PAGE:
Which donors stand to benefit most from giving their IRAs to charity?
- Generous donors—When making a major gift, some taxpayers may give more to charity than they can deduct that year. Donors cannot deduct more than 50 percent of their income for gifts of cash to public charities (30 percent, if giving to private foundations). Although amounts over 50 percent can be carried forward and deducted in future years, taxpayers will face an immediate tax bill and may lose some of the benefit of the deduction if they die before the gift has been fully deducted. Donors who consistently give above the limit will not be able to take advantage of the carry forward provisions.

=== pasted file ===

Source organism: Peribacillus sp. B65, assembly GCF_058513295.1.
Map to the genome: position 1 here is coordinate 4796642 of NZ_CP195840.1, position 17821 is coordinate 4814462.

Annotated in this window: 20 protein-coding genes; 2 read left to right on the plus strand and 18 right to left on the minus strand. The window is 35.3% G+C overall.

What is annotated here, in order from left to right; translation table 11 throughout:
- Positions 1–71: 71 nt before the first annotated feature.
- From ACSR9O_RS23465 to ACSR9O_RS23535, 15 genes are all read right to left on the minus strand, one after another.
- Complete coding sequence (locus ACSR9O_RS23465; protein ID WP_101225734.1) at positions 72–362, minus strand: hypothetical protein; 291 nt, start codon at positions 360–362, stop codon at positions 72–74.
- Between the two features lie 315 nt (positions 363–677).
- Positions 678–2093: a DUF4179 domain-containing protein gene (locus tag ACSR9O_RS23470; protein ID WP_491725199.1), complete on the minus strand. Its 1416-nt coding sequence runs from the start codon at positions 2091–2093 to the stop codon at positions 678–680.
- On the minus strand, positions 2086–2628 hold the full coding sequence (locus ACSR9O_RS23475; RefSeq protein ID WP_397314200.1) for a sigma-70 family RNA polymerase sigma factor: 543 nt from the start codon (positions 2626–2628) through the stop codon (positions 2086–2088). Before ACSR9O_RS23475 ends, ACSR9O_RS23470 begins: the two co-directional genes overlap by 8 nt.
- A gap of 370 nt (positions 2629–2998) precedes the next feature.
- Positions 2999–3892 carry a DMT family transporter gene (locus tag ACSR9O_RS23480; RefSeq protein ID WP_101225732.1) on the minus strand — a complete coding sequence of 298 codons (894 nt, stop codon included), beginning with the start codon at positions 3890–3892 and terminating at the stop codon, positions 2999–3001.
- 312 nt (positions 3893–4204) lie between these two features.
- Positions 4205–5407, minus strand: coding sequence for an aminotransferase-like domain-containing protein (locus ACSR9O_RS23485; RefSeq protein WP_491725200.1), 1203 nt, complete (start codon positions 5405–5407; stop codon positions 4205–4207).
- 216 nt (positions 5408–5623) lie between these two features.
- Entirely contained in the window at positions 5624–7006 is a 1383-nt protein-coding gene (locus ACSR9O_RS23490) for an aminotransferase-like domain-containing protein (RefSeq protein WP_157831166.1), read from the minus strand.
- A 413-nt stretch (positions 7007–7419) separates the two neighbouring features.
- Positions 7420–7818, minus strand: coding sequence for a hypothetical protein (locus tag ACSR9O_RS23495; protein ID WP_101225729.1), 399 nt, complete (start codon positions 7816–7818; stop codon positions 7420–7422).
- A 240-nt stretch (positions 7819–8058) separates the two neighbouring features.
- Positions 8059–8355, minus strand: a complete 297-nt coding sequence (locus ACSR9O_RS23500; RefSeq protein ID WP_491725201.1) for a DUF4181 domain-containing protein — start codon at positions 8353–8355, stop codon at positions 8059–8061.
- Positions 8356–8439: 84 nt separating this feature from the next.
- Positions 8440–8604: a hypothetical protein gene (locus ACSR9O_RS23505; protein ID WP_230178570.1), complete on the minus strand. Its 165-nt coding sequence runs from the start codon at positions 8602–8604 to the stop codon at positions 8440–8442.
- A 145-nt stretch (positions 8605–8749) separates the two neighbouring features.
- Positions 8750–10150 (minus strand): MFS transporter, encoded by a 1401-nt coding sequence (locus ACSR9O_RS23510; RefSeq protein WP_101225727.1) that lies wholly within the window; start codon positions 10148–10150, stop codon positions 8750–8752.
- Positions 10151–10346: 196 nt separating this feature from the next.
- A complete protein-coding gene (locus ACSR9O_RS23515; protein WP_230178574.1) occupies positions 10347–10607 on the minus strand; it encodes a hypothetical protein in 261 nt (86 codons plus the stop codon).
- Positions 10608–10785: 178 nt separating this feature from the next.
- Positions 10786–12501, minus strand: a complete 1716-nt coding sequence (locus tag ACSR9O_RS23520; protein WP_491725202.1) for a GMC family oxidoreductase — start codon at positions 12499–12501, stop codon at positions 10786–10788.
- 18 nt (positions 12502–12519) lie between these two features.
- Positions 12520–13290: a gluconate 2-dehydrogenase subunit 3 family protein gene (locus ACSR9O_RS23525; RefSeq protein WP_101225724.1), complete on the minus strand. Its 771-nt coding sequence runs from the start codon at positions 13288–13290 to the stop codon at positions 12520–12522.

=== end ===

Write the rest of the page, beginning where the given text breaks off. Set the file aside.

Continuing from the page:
- Non-itemizers—Donors who regularly give a portion of their income to charity are not able to enjoy a tax break from the contribution because the standard deduction is still greater than the total of all itemized deductions. This may be especially true if state and local income taxes are low.
- Financially comfortable—Individuals or couples who distribute the minimum from their IRA—and have other forms of income to pay living expenses—may find that transferring their minimum distributions to the community foundation helps fulfill personal charitable goals, tax-free.